Leibniz says the following: "It is true, or rather it is necessary, that a circle is the most capacious of isoperimetric shapes, even if no circle really exists" in the opening line of a lengthy proof he gives for God's existence. I took calculus in college, but I don't recall what exactly these terms mean. By "most capacious" I assume he means having the most space in it, but what exactly are "isoperimetric shapes"? And why is a circle the most capacious of them? Google gives me nothing!
I hope we're going to discuss math in this thread and not the existence of God. But anyway, I think you're looking for the isoperimetric inequality. Read this: http://en.wikipedia.org/wiki/Isoperimetric_inequality It means that of all curves with a given perimeter, the circle has the greatest surface area.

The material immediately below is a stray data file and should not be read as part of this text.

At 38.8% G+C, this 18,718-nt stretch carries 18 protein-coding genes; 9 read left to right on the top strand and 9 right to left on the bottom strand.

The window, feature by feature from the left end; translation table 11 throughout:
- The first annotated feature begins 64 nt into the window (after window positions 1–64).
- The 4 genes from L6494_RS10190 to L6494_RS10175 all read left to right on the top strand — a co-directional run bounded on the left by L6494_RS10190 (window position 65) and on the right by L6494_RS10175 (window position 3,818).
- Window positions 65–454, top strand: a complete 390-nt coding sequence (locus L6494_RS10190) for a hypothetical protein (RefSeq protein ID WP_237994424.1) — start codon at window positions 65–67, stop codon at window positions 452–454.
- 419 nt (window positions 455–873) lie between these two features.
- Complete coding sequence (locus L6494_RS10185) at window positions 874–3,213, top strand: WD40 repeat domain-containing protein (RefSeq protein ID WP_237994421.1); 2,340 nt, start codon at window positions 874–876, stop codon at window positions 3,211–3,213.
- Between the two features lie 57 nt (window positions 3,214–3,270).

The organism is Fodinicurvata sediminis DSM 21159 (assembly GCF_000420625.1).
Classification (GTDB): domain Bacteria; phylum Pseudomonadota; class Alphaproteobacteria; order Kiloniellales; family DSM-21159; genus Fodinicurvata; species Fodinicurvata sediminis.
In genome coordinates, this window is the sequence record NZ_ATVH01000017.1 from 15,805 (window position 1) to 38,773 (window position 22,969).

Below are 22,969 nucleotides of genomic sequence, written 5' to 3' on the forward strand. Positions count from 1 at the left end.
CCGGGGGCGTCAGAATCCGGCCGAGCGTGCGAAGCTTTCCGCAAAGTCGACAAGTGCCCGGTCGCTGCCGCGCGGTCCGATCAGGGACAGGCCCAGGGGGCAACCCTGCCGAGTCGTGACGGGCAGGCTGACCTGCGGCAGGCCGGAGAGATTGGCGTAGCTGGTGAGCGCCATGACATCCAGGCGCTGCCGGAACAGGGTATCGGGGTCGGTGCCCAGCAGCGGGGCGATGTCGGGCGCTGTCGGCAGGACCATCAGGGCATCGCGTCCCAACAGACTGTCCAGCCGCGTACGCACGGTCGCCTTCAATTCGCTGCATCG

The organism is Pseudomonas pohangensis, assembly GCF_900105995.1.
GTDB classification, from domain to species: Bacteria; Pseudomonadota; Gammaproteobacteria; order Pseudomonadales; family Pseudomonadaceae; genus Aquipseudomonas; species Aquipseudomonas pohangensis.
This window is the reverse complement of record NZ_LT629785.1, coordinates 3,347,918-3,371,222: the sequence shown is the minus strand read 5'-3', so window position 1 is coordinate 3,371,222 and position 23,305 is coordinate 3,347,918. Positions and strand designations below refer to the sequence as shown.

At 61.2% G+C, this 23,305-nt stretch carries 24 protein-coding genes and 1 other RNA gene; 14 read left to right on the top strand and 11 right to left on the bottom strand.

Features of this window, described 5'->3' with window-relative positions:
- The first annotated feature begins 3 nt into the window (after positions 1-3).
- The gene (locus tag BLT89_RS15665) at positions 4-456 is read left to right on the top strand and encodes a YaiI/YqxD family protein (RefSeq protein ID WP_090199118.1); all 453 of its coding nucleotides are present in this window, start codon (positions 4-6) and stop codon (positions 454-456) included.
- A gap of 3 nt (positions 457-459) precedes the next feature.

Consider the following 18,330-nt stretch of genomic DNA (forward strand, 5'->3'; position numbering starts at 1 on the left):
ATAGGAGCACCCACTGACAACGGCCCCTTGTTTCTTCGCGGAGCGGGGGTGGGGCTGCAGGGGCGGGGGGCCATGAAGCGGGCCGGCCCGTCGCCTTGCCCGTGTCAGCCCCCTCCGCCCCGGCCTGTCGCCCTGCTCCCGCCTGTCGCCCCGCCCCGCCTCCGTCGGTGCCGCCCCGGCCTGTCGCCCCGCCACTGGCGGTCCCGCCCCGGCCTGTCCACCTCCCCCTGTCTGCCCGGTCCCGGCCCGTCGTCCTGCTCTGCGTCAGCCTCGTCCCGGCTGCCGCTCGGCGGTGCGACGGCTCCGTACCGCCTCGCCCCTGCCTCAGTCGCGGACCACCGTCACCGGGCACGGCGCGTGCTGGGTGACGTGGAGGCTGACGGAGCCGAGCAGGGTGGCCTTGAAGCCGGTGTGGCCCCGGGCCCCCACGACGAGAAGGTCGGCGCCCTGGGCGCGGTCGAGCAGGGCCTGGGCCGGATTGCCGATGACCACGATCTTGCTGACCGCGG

I'm still not sure I fully understand. Though any necessary geometrical truth will suffice for the proof of God in Leibniz. The full text is as follows: Still, I'd like to fully understand the example he gives.
A lot of what you posted is philosophy, which cannot be discussed in a mathematics forum. Perhaps you can say specifically what you don't understand, because it's not very clear to me.